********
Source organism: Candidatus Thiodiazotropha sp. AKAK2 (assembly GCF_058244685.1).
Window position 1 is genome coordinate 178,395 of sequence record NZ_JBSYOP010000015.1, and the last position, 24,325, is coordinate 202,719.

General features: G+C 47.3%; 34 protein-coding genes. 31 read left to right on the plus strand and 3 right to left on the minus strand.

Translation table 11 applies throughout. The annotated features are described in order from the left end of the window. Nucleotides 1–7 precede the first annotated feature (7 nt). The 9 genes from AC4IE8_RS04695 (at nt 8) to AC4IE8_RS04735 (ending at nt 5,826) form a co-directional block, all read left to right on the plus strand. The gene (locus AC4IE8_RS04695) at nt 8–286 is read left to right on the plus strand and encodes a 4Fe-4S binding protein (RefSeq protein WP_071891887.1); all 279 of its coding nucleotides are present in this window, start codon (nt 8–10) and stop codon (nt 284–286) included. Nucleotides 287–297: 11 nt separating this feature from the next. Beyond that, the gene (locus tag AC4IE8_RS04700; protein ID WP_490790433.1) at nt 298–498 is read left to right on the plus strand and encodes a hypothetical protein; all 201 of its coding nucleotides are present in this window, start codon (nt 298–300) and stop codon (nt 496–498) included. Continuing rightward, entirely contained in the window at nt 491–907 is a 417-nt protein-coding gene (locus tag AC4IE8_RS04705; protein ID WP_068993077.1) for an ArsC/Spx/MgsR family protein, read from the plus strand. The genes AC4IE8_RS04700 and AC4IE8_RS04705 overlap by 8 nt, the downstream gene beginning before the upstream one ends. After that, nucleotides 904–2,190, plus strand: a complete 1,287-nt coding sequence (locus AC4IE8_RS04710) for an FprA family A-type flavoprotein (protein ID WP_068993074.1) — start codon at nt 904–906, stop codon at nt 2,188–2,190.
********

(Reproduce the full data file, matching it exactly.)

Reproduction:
Source organism: Candidatus Thiodiazotropha sp. AKAK2 (assembly GCF_058244685.1).
Window position 1 is genome coordinate 178,395 of sequence record NZ_JBSYOP010000015.1, and the last position, 24,325, is coordinate 202,719.

General features: G+C 47.3%; 34 protein-coding genes. 31 read left to right on the plus strand and 3 right to left on the minus strand.

Translation table 11 applies throughout. The annotated features are described in order from the left end of the window. Nucleotides 1–7 precede the first annotated feature (7 nt). The 9 genes from AC4IE8_RS04695 (at nt 8) to AC4IE8_RS04735 (ending at nt 5,826) form a co-directional block, all read left to right on the plus strand. The gene (locus AC4IE8_RS04695) at nt 8–286 is read left to right on the plus strand and encodes a 4Fe-4S binding protein (RefSeq protein WP_071891887.1); all 279 of its coding nucleotides are present in this window, start codon (nt 8–10) and stop codon (nt 284–286) included. Nucleotides 287–297: 11 nt separating this feature from the next. Beyond that, the gene (locus tag AC4IE8_RS04700; protein ID WP_490790433.1) at nt 298–498 is read left to right on the plus strand and encodes a hypothetical protein; all 201 of its coding nucleotides are present in this window, start codon (nt 298–300) and stop codon (nt 496–498) included. Continuing rightward, entirely contained in the window at nt 491–907 is a 417-nt protein-coding gene (locus tag AC4IE8_RS04705; protein ID WP_068993077.1) for an ArsC/Spx/MgsR family protein, read from the plus strand. The genes AC4IE8_RS04700 and AC4IE8_RS04705 overlap by 8 nt, the downstream gene beginning before the upstream one ends. After that, nucleotides 904–2,190, plus strand: a complete 1,287-nt coding sequence (locus AC4IE8_RS04710) for an FprA family A-type flavoprotein (protein ID WP_068993074.1) — start codon at nt 904–906, stop codon at nt 2,188–2,190.